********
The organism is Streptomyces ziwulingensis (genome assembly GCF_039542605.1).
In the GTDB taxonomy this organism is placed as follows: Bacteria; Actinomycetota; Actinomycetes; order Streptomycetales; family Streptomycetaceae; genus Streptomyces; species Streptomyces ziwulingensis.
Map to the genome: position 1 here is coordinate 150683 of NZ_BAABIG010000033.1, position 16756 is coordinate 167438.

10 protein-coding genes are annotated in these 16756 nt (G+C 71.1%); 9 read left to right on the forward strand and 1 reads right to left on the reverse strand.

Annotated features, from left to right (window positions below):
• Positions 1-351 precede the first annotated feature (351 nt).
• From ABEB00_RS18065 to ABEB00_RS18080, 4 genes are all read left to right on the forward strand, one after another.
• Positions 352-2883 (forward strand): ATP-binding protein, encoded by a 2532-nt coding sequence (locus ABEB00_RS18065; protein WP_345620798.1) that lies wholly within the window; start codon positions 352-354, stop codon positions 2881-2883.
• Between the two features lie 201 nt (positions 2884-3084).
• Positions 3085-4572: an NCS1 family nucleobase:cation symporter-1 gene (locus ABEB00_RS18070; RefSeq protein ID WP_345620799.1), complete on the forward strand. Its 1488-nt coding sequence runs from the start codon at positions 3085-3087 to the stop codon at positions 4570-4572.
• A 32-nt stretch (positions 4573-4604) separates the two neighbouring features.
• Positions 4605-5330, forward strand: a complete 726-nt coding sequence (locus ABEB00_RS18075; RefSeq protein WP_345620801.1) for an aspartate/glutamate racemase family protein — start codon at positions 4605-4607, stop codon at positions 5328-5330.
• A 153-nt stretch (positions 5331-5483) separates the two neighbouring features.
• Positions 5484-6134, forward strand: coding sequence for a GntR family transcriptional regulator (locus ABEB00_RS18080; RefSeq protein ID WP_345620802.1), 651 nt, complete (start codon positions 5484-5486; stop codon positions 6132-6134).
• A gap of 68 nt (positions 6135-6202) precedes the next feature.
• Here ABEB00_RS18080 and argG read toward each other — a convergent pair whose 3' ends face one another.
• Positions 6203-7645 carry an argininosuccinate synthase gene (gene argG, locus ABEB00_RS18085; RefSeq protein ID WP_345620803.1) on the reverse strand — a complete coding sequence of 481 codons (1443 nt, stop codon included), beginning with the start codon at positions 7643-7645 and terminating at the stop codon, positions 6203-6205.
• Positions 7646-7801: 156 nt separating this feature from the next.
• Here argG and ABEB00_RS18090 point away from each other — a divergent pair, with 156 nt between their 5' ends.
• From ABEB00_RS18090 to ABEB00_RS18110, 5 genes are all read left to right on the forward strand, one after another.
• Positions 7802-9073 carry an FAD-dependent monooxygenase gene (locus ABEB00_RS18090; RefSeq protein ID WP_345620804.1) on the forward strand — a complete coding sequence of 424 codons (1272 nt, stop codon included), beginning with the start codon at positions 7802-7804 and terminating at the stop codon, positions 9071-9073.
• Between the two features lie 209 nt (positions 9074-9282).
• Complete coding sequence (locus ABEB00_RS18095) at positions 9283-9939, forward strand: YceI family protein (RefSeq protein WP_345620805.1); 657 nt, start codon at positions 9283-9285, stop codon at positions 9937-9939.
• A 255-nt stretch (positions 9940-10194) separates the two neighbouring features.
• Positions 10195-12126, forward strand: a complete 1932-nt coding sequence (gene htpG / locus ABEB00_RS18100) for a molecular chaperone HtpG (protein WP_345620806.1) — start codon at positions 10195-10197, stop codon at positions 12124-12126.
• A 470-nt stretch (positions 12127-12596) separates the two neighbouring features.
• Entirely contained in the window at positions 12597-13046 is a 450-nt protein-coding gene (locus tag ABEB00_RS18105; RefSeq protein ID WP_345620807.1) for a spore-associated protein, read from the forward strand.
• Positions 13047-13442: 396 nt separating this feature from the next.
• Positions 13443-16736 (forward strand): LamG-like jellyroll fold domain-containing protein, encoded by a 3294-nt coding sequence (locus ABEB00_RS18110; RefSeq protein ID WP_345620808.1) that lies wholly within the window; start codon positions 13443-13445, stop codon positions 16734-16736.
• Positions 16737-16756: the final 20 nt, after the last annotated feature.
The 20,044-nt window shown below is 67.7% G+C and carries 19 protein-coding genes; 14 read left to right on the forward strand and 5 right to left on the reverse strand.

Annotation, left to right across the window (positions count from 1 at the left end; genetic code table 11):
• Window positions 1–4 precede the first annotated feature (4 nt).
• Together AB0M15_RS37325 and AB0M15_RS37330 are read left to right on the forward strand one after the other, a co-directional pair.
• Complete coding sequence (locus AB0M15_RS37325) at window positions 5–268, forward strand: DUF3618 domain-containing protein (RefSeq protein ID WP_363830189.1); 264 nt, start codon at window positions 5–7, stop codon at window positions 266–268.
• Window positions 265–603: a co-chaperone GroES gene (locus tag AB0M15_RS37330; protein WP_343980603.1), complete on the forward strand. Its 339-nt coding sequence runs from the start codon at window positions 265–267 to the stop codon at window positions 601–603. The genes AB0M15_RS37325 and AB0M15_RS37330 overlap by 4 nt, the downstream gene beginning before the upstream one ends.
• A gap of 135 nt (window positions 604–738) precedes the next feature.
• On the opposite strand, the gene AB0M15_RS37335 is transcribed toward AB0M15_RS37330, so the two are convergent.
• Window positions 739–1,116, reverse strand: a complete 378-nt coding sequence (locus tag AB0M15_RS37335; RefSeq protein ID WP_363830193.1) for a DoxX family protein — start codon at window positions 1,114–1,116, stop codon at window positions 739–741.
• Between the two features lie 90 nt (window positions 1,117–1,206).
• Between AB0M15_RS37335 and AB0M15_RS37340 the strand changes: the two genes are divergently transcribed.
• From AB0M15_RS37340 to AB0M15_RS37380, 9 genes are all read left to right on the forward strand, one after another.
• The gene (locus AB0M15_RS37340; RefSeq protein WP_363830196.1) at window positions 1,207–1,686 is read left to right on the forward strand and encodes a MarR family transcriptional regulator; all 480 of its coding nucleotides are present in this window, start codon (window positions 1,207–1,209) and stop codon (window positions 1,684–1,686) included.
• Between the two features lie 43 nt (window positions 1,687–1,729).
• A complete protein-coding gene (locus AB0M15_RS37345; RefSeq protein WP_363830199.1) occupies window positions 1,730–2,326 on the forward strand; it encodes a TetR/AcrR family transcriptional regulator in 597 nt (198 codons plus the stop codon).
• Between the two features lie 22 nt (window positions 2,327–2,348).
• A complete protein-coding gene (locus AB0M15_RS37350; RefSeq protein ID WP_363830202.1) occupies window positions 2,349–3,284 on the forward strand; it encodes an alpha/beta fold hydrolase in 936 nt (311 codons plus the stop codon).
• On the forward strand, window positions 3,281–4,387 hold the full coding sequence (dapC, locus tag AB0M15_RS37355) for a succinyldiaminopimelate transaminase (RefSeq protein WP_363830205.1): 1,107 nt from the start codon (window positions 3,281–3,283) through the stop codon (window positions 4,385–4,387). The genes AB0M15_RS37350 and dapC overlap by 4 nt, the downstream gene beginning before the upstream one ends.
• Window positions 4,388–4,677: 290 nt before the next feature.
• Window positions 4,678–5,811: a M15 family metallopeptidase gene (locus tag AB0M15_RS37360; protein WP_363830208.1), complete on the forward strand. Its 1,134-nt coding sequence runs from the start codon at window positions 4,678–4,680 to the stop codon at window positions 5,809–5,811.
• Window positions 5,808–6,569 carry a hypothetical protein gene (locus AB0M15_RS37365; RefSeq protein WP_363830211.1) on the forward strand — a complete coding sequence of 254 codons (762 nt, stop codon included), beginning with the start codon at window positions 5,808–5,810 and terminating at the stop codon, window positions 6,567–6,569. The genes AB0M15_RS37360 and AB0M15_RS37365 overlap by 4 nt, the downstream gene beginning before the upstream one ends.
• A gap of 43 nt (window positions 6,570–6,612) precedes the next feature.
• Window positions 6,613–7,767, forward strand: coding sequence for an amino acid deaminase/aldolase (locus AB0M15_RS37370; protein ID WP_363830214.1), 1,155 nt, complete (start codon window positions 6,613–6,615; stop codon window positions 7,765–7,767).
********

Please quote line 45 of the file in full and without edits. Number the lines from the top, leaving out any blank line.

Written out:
• A complete protein-coding gene (locus AB0M15_RS37345; RefSeq protein WP_363830199.1) occupies window positions 1,730–2,326 on the forward strand; it encodes a TetR/AcrR family transcriptional regulator in 597 nt (198 codons plus the stop codon).